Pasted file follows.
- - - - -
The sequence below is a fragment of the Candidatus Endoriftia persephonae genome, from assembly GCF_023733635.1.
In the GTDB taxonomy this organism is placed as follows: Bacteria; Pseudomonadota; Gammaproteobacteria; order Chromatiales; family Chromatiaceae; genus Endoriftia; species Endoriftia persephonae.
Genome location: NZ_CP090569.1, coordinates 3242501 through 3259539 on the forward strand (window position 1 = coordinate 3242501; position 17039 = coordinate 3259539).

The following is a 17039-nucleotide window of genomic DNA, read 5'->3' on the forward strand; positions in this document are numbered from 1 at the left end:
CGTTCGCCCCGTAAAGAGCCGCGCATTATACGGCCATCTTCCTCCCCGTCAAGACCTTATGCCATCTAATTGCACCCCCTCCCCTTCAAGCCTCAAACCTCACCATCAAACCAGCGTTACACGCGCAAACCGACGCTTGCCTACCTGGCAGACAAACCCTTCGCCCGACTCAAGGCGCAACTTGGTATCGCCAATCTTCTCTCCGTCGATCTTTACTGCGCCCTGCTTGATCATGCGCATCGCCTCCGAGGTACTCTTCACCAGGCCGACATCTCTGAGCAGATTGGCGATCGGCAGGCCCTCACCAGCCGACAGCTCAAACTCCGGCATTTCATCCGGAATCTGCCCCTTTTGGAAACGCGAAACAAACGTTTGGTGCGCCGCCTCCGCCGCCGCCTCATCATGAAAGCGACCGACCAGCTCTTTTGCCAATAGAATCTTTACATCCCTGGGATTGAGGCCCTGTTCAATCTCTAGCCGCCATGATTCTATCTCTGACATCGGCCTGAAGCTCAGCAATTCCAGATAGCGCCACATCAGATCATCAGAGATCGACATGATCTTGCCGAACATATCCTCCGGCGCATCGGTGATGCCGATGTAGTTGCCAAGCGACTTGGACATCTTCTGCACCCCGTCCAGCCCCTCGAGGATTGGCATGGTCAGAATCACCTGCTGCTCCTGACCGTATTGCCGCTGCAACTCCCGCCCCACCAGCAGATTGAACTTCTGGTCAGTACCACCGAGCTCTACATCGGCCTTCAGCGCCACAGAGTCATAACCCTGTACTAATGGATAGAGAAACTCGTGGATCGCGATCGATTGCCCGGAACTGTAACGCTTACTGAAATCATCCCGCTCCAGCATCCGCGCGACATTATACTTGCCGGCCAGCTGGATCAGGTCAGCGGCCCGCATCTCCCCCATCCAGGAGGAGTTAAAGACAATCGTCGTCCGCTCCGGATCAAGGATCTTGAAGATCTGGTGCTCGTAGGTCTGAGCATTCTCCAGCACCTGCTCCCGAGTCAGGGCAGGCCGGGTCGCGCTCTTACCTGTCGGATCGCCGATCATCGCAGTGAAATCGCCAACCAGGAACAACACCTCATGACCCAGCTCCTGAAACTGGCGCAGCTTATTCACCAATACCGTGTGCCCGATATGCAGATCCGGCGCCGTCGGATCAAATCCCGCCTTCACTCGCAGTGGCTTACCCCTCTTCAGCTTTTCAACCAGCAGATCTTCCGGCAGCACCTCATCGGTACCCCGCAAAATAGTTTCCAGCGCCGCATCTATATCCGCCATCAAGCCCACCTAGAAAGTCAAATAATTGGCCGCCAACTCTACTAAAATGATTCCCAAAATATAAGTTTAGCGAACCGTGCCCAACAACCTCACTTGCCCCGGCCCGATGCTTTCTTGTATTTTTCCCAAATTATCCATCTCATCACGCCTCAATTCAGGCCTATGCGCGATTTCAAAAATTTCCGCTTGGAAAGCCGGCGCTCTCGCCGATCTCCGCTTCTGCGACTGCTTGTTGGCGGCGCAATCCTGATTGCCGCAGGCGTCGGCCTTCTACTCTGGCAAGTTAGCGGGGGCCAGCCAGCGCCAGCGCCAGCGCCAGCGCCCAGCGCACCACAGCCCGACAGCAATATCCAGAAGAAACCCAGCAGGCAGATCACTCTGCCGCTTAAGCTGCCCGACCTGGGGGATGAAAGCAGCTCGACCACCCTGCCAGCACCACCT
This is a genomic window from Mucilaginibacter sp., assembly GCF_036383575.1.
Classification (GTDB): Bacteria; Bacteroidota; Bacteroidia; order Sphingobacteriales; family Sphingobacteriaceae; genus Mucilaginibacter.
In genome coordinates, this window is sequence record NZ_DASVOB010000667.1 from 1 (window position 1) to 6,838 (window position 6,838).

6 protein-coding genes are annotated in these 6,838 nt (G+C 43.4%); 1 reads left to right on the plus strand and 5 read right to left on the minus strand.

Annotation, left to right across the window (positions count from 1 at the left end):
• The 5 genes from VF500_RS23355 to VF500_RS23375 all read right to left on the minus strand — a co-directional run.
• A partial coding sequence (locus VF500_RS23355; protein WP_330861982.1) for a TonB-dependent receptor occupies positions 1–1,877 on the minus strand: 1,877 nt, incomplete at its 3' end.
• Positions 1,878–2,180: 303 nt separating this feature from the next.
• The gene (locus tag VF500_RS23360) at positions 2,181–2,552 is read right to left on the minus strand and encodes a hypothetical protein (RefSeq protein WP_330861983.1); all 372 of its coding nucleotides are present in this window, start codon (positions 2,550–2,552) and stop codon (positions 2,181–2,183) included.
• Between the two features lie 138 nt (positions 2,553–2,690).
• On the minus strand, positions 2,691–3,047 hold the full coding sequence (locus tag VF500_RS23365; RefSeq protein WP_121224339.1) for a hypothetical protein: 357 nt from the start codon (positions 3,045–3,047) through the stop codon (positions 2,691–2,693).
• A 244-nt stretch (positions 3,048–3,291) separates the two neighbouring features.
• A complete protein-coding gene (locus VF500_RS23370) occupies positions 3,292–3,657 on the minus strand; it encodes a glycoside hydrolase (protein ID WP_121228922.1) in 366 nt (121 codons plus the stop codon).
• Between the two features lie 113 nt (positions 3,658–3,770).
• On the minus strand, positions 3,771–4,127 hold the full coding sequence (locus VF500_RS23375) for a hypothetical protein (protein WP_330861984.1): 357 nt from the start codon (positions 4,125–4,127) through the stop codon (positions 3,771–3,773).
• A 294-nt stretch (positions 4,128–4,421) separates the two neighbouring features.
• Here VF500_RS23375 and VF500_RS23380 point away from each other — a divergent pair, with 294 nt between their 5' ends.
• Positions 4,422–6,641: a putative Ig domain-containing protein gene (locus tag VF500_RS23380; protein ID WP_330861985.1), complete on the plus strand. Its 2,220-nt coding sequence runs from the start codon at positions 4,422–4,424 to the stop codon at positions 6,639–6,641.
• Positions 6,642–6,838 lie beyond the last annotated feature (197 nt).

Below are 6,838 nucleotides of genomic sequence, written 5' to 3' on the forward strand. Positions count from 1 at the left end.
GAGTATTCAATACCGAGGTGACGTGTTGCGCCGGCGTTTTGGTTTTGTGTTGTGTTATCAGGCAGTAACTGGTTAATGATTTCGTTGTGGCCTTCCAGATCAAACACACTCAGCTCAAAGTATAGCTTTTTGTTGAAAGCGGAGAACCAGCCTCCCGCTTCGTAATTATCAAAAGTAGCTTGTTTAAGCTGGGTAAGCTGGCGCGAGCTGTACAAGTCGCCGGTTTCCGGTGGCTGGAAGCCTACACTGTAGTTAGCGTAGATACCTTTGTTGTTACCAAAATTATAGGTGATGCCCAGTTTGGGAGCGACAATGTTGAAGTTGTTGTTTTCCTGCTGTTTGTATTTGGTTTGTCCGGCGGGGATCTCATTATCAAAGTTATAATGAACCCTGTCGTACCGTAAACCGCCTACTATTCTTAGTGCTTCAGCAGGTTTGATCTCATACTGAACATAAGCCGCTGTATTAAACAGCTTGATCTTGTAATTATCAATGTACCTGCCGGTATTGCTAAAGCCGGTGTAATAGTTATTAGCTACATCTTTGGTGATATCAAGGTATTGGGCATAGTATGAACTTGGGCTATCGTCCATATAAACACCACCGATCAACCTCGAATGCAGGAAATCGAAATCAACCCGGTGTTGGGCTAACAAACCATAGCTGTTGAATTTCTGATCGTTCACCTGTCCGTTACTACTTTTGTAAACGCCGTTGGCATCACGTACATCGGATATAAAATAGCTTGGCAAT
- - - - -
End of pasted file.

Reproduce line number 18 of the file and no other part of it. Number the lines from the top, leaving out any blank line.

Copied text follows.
• A complete protein-coding gene (locus VF500_RS23370) occupies positions 3,292–3,657 on the minus strand; it encodes a glycoside hydrolase (protein ID WP_121228922.1) in 366 nt (121 codons plus the stop codon).